BLACKBURN // It is one of football's stranger and more enduring truisms that the best teams win when they are playing badly. Should it have required an example, one was provided at Ewood Park yesterday.
Chelsea were the inferior side for the most part. They had less pressure, fewer chances and were more reliant upon their goalkeeper, Petr Cech. With the exception of their wonderfully worked first goal, they were not at their most fluent or finest. Yet they prevailed.
"They don't have to be playing better than the opposition to win games of football," said Sam Allardyce, the Blackburn Rovers manager, at once admiring and exasperated by Chelsea's resilience. "They have got the punishing side of the game. When they are being outplayed, they hang on in there."
Branislav Ivanovic ensured they took the maximum return from a display that lacked zest and sparkle but revealed other virtues, such as character, spirit and determination. With six minutes remaining, the right-back headed in Yuri Zhirkov's cross.
"Fantastic play by Zhirkov," said Carlo Ancelotti, the Chelsea manager. He was less effusive about the rest of the performance. "We were a little bit lucky," he said. "It is very difficult to play here. They were better but it is an important result."
It was one that could conceivably have been a Blackburn victory. Barely two minutes before Ivanovic intervened, the Rovers replacement, Jason Roberts, in an incident that could epitomise his career, provided everything but the finish by sliding his shot narrowly past the post. "A golden chance," Allardyce said.
"It's one of those days when you have played as well as you could possibly play," Allardyce added. "It's tremendously disappointing.
"You get the ultimate kick in the teeth when you don't punish the opposition. A team as good as Chelsea will take advantage of it."
His side buffeted Chelsea, the three-pronged attack of Benjani and the Dioufs, El Hadji and Mame Biram, providing a muscular menace. They almost struck with an unexpected deftness when Mame Biram Diouf floated a chip that, when Cech lost his balance, threatened to loop in.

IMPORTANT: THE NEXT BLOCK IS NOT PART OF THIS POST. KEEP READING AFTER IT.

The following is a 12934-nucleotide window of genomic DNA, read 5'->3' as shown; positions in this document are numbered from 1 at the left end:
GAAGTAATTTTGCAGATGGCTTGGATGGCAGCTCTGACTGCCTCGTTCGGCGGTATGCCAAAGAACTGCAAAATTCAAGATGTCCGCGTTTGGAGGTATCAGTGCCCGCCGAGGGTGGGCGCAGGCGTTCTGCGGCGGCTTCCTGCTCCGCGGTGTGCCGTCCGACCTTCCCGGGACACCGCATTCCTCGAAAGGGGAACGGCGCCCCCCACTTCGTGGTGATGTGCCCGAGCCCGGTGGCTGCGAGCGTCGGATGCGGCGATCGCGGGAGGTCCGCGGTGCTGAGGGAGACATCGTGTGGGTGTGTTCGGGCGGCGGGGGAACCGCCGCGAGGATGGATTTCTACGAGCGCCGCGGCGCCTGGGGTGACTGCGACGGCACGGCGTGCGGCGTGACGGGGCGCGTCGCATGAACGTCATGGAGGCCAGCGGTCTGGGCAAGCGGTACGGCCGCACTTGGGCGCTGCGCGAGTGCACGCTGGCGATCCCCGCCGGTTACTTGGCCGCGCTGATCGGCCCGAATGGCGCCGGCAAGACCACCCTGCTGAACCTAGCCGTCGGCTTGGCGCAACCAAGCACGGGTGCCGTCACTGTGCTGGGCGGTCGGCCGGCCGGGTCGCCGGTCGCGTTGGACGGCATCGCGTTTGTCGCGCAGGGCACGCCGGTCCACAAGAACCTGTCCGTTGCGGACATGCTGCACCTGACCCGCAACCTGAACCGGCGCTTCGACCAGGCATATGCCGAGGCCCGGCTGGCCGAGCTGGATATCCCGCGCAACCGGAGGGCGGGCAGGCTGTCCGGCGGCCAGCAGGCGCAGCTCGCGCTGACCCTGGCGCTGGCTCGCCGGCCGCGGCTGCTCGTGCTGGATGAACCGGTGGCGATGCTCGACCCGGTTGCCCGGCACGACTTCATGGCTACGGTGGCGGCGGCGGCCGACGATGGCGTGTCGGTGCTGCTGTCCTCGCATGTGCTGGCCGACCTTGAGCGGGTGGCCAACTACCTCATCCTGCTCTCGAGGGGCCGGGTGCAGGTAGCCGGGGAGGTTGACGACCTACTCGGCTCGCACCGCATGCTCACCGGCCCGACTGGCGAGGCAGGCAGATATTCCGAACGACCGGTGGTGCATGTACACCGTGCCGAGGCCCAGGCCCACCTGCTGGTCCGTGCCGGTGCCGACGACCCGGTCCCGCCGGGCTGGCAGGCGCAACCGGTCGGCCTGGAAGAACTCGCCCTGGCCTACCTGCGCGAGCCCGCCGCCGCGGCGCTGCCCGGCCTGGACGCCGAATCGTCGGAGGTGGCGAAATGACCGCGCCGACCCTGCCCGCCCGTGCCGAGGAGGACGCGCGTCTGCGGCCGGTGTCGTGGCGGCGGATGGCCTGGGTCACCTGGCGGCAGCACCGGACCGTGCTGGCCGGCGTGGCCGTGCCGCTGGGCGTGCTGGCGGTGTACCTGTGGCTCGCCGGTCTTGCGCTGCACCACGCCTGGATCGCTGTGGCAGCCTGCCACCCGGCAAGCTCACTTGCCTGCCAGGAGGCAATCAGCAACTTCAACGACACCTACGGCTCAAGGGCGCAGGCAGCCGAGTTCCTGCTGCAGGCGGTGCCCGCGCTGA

The goalkeeper recovered to preserve parity, but not for long.
The breakthrough came from a cross from the influential El Hadji Diouf that Benjani, rising above a leaden-footed John Terry, met. The finish was unconventional, going in via the forward's right shoulder, but it was celebrated with the enthusiasm that is explained by a 22-month wait for a league goal.
Chelsea levelled from a wonderful combination of their front three, marrying expert delivery with an intuitive ability to interchange positions and a fine finish.
Florent Malouda's pinpoint deep cross was directed to the far post where Didier Drogba appeared in Nicolas Anelka's normal position, heading the ball unselfishly back towards the Frenchman.
He finished with delicate nonchalance, dinking the ball over Paul Robinson. "Quality," Allardyce said. Yet it was otherwise in short supply until Zhirkov fashioned the chance to cross and found Ivanovic.
"A bitter pill," in Allardyce's words, it was also an illustration of the cruelty that the finest teams possess.
By their own exalted standards, the admired attacking talents - Drogba, Anelka and Malouda - did not impress. Each was a marginal figure, outperformed by their Blackburn counterparts. But Chelsea, in trademark fashion, duly won. That, as their fans chorused, is why they are champions.